Sexual liaisons between older men and younger women have been linked to greater risk of HIV acquisition. This study aims to (1) identify psychosocial and behavioral factors associated with age-discordant (partner ≥5 years) versus age-concordant partnerships (−1< partner <5) and (2) examine the association between partner age discordance and young South African women's sexual behavior.
We used generalized estimating equations to analyze responses from 656 sexually experienced women (aged 13–20 years) from rural Mpumalanga province.
Partner age discordance was associated with greater odds of reporting both more frequent sex [adjusted odd ratio (aOR) = 1.77; 95% confidence interval (CI): 1.20 to 2.60] and having a partner with concurrent partnerships (aOR = 1.77; 95% CI: 1.22 to 2.57). Age-discordant partnerships were associated with greater odds of casual partnerships (aOR = 1.50; 95% CI: 1.06 to 2.13), having a partner with concurrent partnerships (aOR = 1.71; 95% CI: 1.19 to 2.46), and more frequent intercourse (ie, having sex at least 2 or 3 times per month) (aOR = 2.04; 95% CI: 1.39 to 3.00). They were associated with lower odds of reporting condom use at last sex (aOR = 0.70; 95% CI: 0.50 to 0.98) and always using condoms (aOR = 0.53; 95% CI: 0.32 to 0.88) in age-discordant partnerships.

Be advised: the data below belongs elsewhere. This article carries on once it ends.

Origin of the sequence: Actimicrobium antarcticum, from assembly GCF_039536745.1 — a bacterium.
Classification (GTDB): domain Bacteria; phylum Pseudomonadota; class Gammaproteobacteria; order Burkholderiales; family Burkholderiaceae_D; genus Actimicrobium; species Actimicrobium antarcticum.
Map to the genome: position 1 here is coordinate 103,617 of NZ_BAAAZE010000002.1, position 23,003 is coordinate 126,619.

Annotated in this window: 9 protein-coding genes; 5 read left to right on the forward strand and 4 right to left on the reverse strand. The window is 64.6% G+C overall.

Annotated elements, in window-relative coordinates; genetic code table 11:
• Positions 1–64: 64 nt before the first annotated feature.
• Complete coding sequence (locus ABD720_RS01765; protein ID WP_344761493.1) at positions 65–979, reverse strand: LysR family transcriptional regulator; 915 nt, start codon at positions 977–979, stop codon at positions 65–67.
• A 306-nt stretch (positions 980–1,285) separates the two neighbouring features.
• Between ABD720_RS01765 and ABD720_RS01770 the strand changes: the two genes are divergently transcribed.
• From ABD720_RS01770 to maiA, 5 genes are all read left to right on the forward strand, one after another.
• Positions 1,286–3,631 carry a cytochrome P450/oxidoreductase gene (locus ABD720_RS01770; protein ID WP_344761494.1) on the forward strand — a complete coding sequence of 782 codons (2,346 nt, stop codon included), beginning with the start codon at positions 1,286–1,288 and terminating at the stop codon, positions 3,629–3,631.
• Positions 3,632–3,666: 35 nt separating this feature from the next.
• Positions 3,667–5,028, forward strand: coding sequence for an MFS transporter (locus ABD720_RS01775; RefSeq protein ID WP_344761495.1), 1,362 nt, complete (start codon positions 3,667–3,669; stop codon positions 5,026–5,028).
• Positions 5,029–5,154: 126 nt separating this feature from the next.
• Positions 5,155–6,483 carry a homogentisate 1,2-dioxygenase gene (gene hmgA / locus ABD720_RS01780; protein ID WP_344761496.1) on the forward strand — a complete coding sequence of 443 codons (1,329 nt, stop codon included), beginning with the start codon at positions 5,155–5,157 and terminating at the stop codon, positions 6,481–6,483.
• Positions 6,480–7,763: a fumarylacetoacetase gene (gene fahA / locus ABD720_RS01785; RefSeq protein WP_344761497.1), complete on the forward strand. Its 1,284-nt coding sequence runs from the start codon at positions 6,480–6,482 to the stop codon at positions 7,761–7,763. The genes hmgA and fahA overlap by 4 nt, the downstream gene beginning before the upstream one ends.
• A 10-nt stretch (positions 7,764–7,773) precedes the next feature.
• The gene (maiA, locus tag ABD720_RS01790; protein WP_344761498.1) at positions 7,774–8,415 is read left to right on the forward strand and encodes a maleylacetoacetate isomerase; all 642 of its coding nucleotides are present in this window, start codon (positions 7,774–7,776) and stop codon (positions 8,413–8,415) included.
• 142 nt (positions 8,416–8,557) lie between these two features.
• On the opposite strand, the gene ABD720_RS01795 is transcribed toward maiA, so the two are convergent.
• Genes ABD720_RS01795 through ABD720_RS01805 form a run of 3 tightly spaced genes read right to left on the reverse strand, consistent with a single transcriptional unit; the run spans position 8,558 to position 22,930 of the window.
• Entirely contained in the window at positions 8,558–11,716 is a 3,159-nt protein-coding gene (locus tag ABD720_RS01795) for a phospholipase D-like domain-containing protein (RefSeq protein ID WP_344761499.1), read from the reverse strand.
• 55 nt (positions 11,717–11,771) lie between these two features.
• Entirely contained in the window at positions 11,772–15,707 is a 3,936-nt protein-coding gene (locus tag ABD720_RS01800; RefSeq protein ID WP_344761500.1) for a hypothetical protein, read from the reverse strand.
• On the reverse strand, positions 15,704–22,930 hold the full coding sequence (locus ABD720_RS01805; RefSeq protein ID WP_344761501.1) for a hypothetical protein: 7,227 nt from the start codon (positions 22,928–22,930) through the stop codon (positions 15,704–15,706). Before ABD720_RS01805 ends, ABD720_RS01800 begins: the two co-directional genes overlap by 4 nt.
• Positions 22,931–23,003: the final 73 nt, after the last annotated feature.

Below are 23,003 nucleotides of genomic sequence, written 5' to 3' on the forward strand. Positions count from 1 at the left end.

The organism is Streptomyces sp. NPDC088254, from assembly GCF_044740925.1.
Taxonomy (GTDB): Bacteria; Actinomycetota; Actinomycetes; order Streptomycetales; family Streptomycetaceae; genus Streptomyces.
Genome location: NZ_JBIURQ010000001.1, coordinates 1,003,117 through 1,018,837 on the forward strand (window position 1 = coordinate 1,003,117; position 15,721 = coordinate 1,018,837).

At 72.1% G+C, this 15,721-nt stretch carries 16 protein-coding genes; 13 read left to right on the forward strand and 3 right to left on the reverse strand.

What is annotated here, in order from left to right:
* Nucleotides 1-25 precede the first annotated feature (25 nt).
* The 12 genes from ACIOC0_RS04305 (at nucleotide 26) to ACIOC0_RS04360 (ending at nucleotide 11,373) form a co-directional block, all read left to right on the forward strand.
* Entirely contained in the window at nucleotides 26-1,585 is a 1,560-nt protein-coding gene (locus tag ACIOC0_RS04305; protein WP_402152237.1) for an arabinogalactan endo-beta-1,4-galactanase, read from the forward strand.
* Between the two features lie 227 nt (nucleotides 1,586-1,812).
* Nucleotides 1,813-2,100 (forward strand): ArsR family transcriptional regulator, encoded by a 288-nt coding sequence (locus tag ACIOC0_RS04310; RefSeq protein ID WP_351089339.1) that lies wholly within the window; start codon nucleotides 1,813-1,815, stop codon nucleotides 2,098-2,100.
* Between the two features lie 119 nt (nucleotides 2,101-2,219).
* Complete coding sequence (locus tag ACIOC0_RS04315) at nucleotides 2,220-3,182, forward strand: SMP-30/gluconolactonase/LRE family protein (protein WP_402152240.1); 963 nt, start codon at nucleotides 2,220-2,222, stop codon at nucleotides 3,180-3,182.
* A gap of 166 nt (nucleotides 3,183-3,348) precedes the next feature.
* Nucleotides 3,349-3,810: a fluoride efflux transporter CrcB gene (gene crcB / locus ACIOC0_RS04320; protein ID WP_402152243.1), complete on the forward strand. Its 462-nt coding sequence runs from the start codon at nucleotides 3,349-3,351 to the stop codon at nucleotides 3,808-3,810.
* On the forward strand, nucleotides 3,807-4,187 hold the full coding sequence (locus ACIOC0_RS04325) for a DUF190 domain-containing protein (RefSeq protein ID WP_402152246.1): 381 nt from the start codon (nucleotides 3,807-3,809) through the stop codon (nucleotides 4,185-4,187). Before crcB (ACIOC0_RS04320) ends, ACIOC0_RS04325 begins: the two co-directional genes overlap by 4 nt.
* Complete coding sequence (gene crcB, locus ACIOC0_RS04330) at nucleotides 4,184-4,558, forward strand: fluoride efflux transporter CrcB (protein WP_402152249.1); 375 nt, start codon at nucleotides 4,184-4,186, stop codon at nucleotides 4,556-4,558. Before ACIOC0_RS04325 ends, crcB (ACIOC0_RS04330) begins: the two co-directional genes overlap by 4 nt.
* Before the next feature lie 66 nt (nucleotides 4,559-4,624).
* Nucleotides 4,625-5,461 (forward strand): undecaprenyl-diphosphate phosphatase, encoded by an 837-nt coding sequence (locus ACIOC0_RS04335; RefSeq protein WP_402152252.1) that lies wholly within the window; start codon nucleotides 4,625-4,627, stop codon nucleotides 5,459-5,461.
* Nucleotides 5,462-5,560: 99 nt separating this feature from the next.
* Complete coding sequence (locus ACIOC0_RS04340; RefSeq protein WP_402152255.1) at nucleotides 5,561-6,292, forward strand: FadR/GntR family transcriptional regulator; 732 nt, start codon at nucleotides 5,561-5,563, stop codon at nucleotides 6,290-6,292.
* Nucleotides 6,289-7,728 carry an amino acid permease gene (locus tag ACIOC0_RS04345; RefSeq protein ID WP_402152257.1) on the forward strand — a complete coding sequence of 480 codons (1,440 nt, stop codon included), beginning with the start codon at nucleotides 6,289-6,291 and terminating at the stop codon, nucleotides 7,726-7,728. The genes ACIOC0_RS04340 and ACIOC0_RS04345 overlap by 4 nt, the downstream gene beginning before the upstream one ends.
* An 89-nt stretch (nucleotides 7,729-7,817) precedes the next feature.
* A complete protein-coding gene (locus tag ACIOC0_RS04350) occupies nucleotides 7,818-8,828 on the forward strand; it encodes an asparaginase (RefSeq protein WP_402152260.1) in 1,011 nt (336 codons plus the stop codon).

Our findings suggest that a history of age-discordant partnerships, and to a lesser extent having an age-discordant partner, is linked to HIV risk among young South African women; however, the link between partner age discordance and HIV risk may be more strongly related to the characteristics of age-discordant partnerships than to the characteristics of young women who form such partnerships.